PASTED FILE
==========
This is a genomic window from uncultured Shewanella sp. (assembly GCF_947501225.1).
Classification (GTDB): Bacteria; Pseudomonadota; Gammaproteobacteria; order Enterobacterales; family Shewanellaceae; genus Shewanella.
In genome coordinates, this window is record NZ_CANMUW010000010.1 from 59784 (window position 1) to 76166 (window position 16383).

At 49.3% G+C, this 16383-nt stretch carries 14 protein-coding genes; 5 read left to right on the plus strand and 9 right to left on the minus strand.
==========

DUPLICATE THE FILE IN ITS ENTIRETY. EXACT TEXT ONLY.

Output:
This is a genomic window from uncultured Shewanella sp. (assembly GCF_947501225.1).
Classification (GTDB): Bacteria; Pseudomonadota; Gammaproteobacteria; order Enterobacterales; family Shewanellaceae; genus Shewanella.
In genome coordinates, this window is record NZ_CANMUW010000010.1 from 59784 (window position 1) to 76166 (window position 16383).

At 49.3% G+C, this 16383-nt stretch carries 14 protein-coding genes; 5 read left to right on the plus strand and 9 right to left on the minus strand.